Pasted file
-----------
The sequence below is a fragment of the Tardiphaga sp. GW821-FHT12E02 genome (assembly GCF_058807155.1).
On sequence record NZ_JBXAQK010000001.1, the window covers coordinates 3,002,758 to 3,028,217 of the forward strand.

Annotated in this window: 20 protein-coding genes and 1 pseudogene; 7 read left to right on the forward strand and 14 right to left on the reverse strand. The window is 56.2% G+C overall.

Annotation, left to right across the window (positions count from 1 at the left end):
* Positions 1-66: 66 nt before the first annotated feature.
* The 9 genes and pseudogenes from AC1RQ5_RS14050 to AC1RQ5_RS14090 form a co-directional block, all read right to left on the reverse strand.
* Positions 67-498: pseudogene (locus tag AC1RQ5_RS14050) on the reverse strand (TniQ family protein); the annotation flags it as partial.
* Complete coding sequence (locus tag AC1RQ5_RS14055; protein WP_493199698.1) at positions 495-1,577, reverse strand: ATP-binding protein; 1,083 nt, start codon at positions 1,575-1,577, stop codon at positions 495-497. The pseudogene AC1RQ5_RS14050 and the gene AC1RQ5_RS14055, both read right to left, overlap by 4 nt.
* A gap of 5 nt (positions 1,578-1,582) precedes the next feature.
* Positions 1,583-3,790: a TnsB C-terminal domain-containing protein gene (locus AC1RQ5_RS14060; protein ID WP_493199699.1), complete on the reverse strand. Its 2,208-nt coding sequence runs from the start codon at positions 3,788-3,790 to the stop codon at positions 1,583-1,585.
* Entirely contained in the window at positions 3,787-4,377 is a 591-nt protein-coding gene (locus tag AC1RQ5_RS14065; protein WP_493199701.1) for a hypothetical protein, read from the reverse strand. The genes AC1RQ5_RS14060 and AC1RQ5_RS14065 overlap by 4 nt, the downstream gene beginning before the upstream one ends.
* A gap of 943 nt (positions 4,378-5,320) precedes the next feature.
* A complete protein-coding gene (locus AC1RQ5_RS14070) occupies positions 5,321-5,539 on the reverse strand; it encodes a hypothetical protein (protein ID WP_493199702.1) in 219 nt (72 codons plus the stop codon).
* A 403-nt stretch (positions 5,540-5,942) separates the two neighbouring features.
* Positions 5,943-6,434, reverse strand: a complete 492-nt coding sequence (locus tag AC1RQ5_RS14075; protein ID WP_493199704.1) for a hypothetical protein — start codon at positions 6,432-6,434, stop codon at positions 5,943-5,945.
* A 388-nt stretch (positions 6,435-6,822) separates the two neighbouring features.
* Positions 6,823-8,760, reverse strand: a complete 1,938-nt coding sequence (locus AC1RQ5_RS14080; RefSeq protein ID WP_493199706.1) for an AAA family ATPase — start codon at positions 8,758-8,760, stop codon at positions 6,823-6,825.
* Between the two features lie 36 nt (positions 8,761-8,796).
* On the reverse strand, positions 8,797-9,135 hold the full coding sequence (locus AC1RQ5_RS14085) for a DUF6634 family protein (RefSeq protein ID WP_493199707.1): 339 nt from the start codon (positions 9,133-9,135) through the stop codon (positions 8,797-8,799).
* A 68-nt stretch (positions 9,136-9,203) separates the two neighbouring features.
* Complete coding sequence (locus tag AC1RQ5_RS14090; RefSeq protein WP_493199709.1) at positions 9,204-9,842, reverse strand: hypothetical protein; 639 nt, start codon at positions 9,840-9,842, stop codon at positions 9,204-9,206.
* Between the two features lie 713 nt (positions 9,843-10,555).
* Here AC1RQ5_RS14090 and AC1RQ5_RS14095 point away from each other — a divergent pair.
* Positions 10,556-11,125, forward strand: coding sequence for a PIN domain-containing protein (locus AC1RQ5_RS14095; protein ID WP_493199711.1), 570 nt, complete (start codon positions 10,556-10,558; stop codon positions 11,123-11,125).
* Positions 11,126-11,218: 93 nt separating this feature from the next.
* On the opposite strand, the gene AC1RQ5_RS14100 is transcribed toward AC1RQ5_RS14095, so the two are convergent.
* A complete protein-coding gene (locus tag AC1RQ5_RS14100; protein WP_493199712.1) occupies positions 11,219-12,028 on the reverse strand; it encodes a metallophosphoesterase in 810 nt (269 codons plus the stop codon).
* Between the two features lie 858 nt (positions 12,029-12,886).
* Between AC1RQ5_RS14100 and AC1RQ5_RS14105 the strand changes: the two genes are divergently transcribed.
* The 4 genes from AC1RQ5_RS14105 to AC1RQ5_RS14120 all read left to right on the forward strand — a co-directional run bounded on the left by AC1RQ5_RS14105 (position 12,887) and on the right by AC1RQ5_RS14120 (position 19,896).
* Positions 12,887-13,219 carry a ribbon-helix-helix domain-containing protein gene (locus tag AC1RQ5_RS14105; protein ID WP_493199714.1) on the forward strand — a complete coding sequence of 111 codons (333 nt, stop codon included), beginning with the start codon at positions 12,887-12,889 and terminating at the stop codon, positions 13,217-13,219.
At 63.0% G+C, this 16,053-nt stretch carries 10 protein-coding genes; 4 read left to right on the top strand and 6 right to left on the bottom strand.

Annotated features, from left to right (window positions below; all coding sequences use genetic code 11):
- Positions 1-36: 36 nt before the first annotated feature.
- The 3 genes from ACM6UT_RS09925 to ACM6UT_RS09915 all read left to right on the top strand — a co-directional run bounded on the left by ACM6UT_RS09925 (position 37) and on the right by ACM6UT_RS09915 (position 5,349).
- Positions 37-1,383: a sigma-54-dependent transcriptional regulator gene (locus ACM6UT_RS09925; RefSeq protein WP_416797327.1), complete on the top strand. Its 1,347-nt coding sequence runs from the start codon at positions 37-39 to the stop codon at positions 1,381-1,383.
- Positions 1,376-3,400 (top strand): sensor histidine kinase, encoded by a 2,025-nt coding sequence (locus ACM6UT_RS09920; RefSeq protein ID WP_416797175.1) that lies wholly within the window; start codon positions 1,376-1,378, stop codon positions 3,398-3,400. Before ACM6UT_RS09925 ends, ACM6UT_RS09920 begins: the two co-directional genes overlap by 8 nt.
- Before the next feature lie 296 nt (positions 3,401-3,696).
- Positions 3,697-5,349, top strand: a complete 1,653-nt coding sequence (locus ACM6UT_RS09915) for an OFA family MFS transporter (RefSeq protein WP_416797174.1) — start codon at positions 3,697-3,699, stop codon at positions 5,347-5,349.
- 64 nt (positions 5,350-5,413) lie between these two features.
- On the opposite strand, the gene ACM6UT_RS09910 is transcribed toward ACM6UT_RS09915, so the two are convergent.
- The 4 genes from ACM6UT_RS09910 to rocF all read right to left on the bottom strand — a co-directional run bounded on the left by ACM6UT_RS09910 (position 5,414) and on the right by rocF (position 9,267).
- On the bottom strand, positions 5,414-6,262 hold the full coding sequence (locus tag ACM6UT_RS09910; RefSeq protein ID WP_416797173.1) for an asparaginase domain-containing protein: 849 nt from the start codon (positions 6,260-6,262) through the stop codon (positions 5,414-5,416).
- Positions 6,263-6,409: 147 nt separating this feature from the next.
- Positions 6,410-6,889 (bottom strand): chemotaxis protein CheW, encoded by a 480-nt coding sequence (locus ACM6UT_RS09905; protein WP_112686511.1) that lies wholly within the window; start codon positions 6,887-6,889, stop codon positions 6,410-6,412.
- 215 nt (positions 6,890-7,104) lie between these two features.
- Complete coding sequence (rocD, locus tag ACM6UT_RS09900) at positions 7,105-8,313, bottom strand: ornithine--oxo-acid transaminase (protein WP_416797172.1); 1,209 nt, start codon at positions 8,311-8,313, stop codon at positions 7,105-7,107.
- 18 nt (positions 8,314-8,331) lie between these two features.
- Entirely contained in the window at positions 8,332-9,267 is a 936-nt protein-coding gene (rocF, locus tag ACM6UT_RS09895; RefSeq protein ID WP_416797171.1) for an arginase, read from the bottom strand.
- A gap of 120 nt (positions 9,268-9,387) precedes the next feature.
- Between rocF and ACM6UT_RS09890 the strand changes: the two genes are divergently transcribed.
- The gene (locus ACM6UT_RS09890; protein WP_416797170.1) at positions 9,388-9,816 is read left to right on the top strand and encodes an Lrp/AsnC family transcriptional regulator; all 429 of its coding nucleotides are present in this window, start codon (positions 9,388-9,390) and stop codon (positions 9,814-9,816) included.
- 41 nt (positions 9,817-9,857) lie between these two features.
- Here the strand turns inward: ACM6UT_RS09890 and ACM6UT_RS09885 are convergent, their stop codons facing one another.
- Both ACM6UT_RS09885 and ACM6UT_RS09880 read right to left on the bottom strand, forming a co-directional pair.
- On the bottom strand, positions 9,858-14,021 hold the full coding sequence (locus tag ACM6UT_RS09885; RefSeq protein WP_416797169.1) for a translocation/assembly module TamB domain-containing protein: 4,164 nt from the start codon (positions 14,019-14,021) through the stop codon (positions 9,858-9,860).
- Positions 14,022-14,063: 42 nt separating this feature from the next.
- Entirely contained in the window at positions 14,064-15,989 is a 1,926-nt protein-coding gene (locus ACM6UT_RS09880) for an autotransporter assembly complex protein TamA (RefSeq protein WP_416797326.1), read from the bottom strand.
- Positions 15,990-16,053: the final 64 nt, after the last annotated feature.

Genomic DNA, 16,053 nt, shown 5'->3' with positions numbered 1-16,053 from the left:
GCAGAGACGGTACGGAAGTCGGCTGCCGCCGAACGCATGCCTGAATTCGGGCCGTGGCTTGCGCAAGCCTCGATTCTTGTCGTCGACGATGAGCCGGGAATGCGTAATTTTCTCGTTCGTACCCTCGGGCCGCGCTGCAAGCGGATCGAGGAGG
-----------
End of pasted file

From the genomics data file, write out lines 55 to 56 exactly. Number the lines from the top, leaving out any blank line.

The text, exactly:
- Both ACM6UT_RS09885 and ACM6UT_RS09880 read right to left on the bottom strand, forming a co-directional pair.
- On the bottom strand, positions 9,858-14,021 hold the full coding sequence (locus tag ACM6UT_RS09885; RefSeq protein WP_416797169.1) for a translocation/assembly module TamB domain-containing protein: 4,164 nt from the start codon (positions 14,019-14,021) through the stop codon (positions 9,858-9,860).